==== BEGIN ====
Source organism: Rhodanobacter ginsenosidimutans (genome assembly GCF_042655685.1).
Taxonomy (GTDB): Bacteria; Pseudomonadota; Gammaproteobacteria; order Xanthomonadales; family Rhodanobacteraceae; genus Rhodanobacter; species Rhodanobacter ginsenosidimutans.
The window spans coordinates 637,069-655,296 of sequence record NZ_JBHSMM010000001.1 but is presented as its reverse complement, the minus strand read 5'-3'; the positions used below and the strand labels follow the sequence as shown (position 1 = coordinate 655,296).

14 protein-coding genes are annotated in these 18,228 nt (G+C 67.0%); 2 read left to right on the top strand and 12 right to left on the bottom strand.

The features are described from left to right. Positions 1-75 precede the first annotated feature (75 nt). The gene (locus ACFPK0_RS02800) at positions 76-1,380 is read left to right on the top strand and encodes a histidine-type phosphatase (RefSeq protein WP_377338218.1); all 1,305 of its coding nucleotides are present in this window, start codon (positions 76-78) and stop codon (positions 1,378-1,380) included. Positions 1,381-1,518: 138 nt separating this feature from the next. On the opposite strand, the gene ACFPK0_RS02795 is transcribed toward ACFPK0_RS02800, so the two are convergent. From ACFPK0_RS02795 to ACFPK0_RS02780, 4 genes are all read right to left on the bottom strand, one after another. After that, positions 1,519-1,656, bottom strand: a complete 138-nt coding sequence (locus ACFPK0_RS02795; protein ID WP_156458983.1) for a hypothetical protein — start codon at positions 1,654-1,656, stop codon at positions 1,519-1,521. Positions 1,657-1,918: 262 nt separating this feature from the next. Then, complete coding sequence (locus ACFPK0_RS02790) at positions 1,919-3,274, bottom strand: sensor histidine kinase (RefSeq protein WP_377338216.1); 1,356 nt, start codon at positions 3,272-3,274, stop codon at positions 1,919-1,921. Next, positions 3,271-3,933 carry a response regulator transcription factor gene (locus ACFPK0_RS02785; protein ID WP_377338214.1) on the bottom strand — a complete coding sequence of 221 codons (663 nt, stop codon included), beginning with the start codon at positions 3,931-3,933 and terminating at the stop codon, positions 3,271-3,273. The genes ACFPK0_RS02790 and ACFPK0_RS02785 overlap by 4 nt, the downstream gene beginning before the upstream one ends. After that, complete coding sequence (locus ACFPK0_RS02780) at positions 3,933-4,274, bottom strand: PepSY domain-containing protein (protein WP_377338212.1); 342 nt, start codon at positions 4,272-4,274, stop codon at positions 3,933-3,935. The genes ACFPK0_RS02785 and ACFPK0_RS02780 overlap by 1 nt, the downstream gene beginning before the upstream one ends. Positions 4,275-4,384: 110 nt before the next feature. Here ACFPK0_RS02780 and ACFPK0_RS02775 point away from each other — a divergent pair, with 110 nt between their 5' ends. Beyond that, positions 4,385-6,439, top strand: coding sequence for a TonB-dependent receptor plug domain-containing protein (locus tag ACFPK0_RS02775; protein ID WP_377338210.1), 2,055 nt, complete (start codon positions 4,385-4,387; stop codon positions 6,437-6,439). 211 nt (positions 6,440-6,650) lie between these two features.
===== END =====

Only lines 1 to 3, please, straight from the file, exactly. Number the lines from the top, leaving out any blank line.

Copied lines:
Source organism: Rhodanobacter ginsenosidimutans (genome assembly GCF_042655685.1).
Taxonomy (GTDB): Bacteria; Pseudomonadota; Gammaproteobacteria; order Xanthomonadales; family Rhodanobacteraceae; genus Rhodanobacter; species Rhodanobacter ginsenosidimutans.
The window spans coordinates 637,069-655,296 of sequence record NZ_JBHSMM010000001.1 but is presented as its reverse complement, the minus strand read 5'-3'; the positions used below and the strand labels follow the sequence as shown (position 1 = coordinate 655,296).